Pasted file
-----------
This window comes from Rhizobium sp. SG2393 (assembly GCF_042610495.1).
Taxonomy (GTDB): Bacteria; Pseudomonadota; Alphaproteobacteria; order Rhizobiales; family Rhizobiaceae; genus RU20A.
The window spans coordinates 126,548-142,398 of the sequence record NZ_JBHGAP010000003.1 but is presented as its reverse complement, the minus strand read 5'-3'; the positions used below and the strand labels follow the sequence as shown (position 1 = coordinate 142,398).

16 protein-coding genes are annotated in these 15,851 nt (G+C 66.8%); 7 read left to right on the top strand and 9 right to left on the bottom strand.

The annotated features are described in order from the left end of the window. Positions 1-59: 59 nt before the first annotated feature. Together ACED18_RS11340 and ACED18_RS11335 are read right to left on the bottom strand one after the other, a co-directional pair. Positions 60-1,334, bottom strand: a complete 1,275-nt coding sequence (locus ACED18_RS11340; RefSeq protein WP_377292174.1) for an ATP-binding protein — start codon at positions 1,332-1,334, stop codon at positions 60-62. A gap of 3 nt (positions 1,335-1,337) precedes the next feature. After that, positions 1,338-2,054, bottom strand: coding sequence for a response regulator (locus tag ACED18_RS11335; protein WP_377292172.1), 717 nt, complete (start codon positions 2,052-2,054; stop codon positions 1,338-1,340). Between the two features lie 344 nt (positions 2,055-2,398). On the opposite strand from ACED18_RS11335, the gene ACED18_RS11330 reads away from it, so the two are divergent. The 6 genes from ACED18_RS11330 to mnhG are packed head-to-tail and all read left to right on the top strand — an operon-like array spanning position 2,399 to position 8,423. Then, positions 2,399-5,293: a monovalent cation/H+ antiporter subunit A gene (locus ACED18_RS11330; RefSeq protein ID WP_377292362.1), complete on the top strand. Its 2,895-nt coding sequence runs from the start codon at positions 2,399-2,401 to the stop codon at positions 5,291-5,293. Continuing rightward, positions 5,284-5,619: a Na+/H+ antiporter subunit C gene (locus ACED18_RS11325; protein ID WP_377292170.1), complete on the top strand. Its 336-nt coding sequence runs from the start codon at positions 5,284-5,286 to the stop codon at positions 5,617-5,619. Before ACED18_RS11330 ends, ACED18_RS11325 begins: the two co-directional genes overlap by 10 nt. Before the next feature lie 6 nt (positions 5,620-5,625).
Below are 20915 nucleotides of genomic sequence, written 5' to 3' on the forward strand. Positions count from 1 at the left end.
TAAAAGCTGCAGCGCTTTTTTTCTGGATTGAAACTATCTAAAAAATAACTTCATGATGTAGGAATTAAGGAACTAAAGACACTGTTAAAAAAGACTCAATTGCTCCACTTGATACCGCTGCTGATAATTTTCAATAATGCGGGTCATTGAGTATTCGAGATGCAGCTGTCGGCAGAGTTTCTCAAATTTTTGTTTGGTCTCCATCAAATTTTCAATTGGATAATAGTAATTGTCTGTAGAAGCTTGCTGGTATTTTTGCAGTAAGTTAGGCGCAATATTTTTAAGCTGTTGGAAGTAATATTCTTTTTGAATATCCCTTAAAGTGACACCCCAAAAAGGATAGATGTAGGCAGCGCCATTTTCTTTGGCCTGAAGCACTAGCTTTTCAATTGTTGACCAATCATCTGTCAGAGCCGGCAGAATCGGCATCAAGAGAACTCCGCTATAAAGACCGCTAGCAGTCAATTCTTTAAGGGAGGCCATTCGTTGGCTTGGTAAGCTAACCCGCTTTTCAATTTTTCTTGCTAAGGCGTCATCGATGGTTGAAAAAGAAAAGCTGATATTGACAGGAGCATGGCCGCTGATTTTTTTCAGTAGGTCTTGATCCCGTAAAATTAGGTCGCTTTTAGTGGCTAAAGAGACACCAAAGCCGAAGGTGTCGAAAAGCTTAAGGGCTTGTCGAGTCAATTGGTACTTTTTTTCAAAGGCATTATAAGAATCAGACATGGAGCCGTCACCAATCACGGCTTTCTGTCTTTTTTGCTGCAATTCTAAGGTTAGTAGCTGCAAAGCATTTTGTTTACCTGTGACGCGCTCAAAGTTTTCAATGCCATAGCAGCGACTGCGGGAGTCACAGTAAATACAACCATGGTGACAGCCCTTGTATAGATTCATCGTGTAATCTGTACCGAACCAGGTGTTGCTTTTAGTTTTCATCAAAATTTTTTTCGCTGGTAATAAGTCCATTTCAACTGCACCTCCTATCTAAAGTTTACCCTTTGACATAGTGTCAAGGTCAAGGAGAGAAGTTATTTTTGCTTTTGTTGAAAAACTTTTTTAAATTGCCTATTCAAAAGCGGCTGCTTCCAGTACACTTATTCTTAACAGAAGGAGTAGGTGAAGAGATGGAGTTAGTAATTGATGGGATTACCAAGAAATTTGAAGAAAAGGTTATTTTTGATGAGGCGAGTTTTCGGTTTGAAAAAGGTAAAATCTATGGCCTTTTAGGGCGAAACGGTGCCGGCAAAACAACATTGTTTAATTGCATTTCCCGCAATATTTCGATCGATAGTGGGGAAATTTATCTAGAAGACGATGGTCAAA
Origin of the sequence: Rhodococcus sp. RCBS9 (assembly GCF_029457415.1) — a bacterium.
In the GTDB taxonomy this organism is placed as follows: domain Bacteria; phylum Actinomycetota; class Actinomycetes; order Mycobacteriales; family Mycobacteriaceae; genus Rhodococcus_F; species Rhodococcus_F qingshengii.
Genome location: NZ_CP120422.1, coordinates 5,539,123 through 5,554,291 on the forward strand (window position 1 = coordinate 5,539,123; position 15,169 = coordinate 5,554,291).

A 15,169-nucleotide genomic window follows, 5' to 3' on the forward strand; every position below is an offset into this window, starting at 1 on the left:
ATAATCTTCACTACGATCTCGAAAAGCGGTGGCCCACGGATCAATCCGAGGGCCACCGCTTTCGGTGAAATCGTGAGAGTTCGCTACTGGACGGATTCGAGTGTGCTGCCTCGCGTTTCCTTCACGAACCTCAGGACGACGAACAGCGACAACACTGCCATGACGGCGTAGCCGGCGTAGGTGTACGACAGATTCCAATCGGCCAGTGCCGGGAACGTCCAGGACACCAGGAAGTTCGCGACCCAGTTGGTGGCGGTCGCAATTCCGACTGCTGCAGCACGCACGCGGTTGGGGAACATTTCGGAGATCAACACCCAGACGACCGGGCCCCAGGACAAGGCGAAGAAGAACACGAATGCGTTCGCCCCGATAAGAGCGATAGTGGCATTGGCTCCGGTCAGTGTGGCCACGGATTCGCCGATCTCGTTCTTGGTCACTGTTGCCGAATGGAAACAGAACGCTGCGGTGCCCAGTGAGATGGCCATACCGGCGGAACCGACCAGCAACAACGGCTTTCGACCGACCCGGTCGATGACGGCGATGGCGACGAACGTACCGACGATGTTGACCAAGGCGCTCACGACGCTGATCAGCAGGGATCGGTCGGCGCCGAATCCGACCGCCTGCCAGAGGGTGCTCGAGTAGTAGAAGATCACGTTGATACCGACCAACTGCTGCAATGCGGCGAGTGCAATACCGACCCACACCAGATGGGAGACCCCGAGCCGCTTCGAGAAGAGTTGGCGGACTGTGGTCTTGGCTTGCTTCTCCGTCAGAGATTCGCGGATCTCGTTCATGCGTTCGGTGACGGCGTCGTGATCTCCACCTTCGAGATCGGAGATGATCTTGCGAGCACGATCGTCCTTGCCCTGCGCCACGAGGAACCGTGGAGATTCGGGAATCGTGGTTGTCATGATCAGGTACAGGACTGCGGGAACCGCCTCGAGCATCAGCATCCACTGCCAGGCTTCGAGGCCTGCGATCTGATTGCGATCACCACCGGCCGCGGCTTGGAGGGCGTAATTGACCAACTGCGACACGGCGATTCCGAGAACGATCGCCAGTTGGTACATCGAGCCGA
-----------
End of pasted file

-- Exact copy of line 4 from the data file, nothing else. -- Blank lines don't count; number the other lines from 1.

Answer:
16 protein-coding genes are annotated in these 15,851 nt (G+C 66.8%); 7 read left to right on the top strand and 9 right to left on the bottom strand.